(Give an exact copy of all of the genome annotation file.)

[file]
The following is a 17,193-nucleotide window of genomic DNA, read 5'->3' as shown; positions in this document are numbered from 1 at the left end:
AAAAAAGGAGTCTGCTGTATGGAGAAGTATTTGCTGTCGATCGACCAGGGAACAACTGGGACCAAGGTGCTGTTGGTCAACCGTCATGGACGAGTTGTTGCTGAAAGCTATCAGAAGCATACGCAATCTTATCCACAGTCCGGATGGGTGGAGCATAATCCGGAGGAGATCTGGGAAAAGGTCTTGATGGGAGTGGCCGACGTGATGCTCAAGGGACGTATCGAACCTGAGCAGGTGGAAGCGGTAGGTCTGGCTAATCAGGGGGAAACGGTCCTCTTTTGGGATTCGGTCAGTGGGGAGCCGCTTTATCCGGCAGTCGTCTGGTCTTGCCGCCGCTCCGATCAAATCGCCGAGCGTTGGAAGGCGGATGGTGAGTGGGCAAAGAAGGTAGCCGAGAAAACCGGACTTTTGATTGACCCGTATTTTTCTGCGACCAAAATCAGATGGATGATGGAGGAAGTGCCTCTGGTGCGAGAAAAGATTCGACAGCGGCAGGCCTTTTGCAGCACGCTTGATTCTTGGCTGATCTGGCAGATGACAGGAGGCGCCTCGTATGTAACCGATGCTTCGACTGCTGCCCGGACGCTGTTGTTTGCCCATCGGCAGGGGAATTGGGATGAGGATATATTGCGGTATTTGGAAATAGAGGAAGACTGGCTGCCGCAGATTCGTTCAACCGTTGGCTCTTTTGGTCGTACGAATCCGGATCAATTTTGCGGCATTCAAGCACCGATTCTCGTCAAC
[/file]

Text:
The following is a 17,193-nucleotide window of genomic DNA, read 5'->3' as shown; positions in this document are numbered from 1 at the left end:
AAAAAAGGAGTCTGCTGTATGGAGAAGTATTTGCTGTCGATCGACCAGGGAACAACTGGGACCAAGGTGCTGTTGGTCAACCGTCATGGACGAGTTGTTGCTGAAAGCTATCAGAAGCATACGCAATCTTATCCACAGTCCGGATGGGTGGAGCATAATCCGGAGGAGATCTGGGAAAAGGTCTTGATGGGAGTGGCCGACGTGATGCTCAAGGGACGTATCGAACCTGAGCAGGTGGAAGCGGTAGGTCTGGCTAATCAGGGGGAAACGGTCCTCTTTTGGGATTCGGTCAGTGGGGAGCCGCTTTATCCGGCAGTCGTCTGGTCTTGCCGCCGCTCCGATCAAATCGCCGAGCGTTGGAAGGCGGATGGTGAGTGGGCAAAGAAGGTAGCCGAGAAAACCGGACTTTTGATTGACCCGTATTTTTCTGCGACCAAAATCAGATGGATGATGGAGGAAGTGCCTCTGGTGCGAGAAAAGATTCGACAGCGGCAGGCCTTTTGCAGCACGCTTGATTCTTGGCTGATCTGGCAGATGACAGGAGGCGCCTCGTATGTAACCGATGCTTCGACTGCTGCCCGGACGCTGTTGTTTGCCCATCGGCAGGGGAATTGGGATGAGGATATATTGCGGTATTTGGAAATAGAGGAAGACTGGCTGCCGCAGATTCGTTCAACCGTTGGCTCTTTTGGTCGTACGAATCCGGATCAATTTTGCGGCATTCAAGCACCGATTCTCGTCAAC